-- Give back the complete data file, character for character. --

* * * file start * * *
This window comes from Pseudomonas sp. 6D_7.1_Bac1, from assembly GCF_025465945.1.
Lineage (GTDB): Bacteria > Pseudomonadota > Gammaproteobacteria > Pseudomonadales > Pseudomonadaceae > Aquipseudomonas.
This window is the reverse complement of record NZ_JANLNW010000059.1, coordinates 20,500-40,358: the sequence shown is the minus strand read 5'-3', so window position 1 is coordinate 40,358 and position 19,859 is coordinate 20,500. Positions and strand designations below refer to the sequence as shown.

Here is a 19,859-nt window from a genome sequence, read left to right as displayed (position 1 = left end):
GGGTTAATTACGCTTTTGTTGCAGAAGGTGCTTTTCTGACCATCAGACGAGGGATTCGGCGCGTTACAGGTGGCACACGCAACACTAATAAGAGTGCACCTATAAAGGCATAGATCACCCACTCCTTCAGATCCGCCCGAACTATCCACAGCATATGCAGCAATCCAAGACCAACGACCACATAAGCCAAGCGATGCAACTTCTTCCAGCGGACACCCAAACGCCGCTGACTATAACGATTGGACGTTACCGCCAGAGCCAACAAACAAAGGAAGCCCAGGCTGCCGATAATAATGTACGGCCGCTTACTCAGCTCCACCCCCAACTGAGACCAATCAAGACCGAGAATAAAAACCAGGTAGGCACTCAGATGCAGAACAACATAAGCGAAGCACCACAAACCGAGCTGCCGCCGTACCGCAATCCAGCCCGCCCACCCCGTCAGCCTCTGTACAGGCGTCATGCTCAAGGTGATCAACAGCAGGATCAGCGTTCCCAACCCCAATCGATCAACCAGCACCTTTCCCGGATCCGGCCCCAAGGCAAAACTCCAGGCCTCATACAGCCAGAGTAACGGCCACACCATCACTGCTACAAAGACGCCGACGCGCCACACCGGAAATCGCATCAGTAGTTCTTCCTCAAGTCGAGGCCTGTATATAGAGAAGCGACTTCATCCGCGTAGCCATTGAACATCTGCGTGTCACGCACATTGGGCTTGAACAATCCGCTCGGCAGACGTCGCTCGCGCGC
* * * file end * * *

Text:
This window comes from Pseudomonas sp. 6D_7.1_Bac1, from assembly GCF_025465945.1.
Lineage (GTDB): Bacteria > Pseudomonadota > Gammaproteobacteria > Pseudomonadales > Pseudomonadaceae > Aquipseudomonas.
This window is the reverse complement of record NZ_JANLNW010000059.1, coordinates 20,500-40,358: the sequence shown is the minus strand read 5'-3', so window position 1 is coordinate 40,358 and position 19,859 is coordinate 20,500. Positions and strand designations below refer to the sequence as shown.

Here is a 19,859-nt window from a genome sequence, read left to right as displayed (position 1 = left end):
GGGTTAATTACGCTTTTGTTGCAGAAGGTGCTTTTCTGACCATCAGACGAGGGATTCGGCGCGTTACAGGTGGCACACGCAACACTAATAAGAGTGCACCTATAAAGGCATAGATCACCCACTCCTTCAGATCCGCCCGAACTATCCACAGCATATGCAGCAATCCAAGACCAACGACCACATAAGCCAAGCGATGCAACTTCTTCCAGCGGACACCCAAACGCCGCTGACTATAACGATTGGACGTTACCGCCAGAGCCAACAAACAAAGGAAGCCCAGGCTGCCGATAATAATGTACGGCCGCTTACTCAGCTCCACCCCCAACTGAGACCAATCAAGACCGAGAATAAAAACCAGGTAGGCACTCAGATGCAGAACAACATAAGCGAAGCACCACAAACCGAGCTGCCGCCGTACCGCAATCCAGCCCGCCCACCCCGTCAGCCTCTGTACAGGCGTCATGCTCAAGGTGATCAACAGCAGGATCAGCGTTCCCAACCCCAATCGATCAACCAGCACCTTTCCCGGATCCGGCCCCAAGGCAAAACTCCAGGCCTCATACAGCCAGAGTAACGGCCACACCATCACTGCTACAAAGACGCCGACGCGCCACACCGGAAATCGCATCAGTAGTTCTTCCTCAAGTCGAGGCCTGTATATAGAGAAGCGACTTCATCCGCGTAGCCATTGAACATCTGCGTGTCACGCACATTGGGCTTGAACAATCCGCTCGGCAGACGTCGCTCGCGCGC